In the second trial, ChatGPT achieved an identical score of 29/50. However, answers between tests were not entirely consistent, with five correct questions in the first trial being answered incorrectly in the repeat examination (and vice versa). For example, a question about multiple subcutaneous lumps was misdiagnosed as neurofibromatosis type 1 during the first trial but was correctly described as subcutaneous lipomas on the second attempt (Appendix 1, Answer 3).


This study demonstrates the current level of performance of a popular AI model in answering Australian medical questions. Combined with other studies assessing performance on different examinations,4,5 it seems that OpenAI’s ChatGPT is able to generate answers to a selection of medical MCQs to a moderate level of accuracy. The moderate accuracy of this chatbot highlights both the risks associated with applying current AI technology to answer medical MCQs and the opportunities that natural language processing has in medicine.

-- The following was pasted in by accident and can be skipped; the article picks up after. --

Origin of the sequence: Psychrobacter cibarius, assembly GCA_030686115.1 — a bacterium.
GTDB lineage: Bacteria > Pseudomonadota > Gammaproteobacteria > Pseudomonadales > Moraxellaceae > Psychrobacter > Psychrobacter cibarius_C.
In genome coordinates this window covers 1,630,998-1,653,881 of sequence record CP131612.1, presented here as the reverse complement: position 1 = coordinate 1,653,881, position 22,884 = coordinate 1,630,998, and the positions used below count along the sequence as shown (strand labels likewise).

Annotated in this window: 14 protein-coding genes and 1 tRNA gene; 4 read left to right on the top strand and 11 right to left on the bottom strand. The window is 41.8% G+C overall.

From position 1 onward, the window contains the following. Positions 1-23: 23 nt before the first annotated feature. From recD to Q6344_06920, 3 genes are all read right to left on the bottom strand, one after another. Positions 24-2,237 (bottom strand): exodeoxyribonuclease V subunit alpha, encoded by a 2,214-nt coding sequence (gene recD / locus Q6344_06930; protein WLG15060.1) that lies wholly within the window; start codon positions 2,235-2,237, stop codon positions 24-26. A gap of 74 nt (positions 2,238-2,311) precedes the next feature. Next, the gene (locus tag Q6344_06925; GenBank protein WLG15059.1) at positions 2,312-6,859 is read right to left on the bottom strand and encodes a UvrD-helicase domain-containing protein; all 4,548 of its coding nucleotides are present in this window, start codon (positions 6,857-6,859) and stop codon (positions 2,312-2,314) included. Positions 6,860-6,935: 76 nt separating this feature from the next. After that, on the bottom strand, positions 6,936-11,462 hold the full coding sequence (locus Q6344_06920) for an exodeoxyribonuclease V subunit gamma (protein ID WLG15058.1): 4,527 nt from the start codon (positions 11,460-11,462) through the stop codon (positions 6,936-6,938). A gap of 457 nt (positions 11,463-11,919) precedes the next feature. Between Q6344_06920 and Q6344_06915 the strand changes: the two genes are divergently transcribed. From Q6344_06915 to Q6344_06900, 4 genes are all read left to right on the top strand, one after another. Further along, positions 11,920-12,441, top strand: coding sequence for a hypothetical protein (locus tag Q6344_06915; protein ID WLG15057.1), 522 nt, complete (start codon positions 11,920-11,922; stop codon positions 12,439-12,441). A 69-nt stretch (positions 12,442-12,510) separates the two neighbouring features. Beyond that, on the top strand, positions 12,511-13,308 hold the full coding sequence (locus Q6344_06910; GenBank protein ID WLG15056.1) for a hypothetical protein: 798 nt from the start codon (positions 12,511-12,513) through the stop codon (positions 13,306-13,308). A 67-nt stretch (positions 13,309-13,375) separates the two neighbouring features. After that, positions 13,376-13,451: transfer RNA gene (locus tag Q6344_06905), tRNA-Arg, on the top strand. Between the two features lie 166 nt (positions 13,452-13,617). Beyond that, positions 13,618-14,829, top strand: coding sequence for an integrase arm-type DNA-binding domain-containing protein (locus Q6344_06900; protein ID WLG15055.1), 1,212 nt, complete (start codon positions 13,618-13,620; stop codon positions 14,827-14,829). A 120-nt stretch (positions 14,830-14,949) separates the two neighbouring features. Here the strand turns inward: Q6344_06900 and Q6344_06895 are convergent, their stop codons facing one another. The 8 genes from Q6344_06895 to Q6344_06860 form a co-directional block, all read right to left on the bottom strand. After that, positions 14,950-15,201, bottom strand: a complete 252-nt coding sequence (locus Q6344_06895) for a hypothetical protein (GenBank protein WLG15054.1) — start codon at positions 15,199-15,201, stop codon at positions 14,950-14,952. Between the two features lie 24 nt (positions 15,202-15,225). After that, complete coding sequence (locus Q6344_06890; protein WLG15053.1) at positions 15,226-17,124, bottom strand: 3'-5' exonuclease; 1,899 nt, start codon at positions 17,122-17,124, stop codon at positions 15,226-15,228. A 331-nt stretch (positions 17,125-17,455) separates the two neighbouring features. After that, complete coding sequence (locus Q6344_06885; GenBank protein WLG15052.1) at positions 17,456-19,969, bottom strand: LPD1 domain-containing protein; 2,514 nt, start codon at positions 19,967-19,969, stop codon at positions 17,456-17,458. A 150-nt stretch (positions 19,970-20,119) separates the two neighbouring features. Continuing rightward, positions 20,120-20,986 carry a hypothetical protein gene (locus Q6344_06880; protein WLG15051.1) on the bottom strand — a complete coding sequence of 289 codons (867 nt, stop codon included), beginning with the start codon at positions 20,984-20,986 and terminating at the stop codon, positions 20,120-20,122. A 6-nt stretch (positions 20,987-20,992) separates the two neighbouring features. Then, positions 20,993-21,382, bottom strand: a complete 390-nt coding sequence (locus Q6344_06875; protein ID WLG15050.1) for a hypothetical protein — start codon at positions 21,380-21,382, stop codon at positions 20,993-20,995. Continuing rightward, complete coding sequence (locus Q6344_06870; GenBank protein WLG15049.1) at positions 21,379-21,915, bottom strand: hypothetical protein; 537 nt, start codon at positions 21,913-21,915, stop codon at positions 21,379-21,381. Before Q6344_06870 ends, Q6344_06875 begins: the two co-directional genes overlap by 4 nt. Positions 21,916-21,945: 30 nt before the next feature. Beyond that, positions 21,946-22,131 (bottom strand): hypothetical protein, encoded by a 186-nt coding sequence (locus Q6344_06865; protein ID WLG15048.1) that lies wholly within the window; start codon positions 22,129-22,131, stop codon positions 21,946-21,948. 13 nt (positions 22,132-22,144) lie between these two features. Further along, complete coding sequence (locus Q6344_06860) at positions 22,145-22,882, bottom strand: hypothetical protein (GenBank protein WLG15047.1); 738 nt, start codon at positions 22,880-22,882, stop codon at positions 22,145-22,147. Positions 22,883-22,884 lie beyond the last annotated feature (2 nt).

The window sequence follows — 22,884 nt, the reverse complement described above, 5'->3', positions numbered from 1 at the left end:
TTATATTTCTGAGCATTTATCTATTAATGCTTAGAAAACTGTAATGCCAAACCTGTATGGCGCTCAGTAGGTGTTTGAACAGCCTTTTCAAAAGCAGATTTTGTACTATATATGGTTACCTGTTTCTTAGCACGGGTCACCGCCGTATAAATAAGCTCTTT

This study has demonstrated that ChatGPT, an example of a large language model, might generate answers to medical MCQs for which incomplete information has been provided. Importantly, this finding highlights a significant limitation of ChatGPT. These models are trained to mimic the way a human would express themselves.7 Although OpenAI’s ongoing research is improving the chatbot’s accuracy,8 this and other studies demonstrate the tool can provide incorrect information in a ‘confident’ manner and project certainty where uncertainty remains. For example, in the instance of the nuclear medicine scan, ChatGPT asserted there was an ‘increased uptake in the region of the second metatarsal’, without having been provided with the scan. Thus, patients, medical students and clinicians must exercise caution when using this tool because it can be non-obviously misleading.